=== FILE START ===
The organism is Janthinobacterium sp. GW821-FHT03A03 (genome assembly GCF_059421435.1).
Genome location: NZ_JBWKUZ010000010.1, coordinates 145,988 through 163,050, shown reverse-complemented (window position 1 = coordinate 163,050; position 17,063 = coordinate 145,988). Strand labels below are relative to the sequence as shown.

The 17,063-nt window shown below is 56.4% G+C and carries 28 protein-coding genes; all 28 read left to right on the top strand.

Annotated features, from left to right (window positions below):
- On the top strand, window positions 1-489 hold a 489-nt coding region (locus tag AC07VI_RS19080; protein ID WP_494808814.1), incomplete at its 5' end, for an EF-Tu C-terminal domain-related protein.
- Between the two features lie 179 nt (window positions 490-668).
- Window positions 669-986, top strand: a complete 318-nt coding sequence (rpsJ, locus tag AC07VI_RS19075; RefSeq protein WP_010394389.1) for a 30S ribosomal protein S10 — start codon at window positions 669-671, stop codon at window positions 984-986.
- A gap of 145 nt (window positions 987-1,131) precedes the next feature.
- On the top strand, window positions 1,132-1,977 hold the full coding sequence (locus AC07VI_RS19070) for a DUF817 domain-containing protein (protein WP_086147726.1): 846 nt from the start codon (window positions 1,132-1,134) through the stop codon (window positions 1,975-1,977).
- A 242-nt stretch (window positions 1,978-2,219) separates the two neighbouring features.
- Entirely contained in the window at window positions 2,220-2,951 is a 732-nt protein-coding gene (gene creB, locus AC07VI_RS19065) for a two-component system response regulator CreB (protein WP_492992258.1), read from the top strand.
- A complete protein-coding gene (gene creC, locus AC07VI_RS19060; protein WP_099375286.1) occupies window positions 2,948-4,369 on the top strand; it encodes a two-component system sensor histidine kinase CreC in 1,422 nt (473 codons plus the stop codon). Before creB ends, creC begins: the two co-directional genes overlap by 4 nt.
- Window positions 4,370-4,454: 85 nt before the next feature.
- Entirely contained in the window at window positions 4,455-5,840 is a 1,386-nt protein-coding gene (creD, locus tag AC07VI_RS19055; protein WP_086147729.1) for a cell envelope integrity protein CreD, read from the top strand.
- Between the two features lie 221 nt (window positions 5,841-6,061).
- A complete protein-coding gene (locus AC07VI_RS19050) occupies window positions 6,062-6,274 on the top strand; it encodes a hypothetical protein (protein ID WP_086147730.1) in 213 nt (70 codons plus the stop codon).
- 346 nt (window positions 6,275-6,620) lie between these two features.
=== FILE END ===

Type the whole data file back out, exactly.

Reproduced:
The organism is Janthinobacterium sp. GW821-FHT03A03 (genome assembly GCF_059421435.1).
Genome location: NZ_JBWKUZ010000010.1, coordinates 145,988 through 163,050, shown reverse-complemented (window position 1 = coordinate 163,050; position 17,063 = coordinate 145,988). Strand labels below are relative to the sequence as shown.

The 17,063-nt window shown below is 56.4% G+C and carries 28 protein-coding genes; all 28 read left to right on the top strand.

Annotated features, from left to right (window positions below):
- On the top strand, window positions 1-489 hold a 489-nt coding region (locus tag AC07VI_RS19080; protein ID WP_494808814.1), incomplete at its 5' end, for an EF-Tu C-terminal domain-related protein.
- Between the two features lie 179 nt (window positions 490-668).
- Window positions 669-986, top strand: a complete 318-nt coding sequence (rpsJ, locus tag AC07VI_RS19075; RefSeq protein WP_010394389.1) for a 30S ribosomal protein S10 — start codon at window positions 669-671, stop codon at window positions 984-986.
- A gap of 145 nt (window positions 987-1,131) precedes the next feature.
- On the top strand, window positions 1,132-1,977 hold the full coding sequence (locus AC07VI_RS19070) for a DUF817 domain-containing protein (protein WP_086147726.1): 846 nt from the start codon (window positions 1,132-1,134) through the stop codon (window positions 1,975-1,977).
- A 242-nt stretch (window positions 1,978-2,219) separates the two neighbouring features.
- Entirely contained in the window at window positions 2,220-2,951 is a 732-nt protein-coding gene (gene creB, locus AC07VI_RS19065) for a two-component system response regulator CreB (protein WP_492992258.1), read from the top strand.
- A complete protein-coding gene (gene creC, locus AC07VI_RS19060; protein WP_099375286.1) occupies window positions 2,948-4,369 on the top strand; it encodes a two-component system sensor histidine kinase CreC in 1,422 nt (473 codons plus the stop codon). Before creB ends, creC begins: the two co-directional genes overlap by 4 nt.
- Window positions 4,370-4,454: 85 nt before the next feature.
- Entirely contained in the window at window positions 4,455-5,840 is a 1,386-nt protein-coding gene (creD, locus tag AC07VI_RS19055; protein WP_086147729.1) for a cell envelope integrity protein CreD, read from the top strand.
- Between the two features lie 221 nt (window positions 5,841-6,061).
- A complete protein-coding gene (locus AC07VI_RS19050) occupies window positions 6,062-6,274 on the top strand; it encodes a hypothetical protein (protein ID WP_086147730.1) in 213 nt (70 codons plus the stop codon).
- 346 nt (window positions 6,275-6,620) lie between these two features.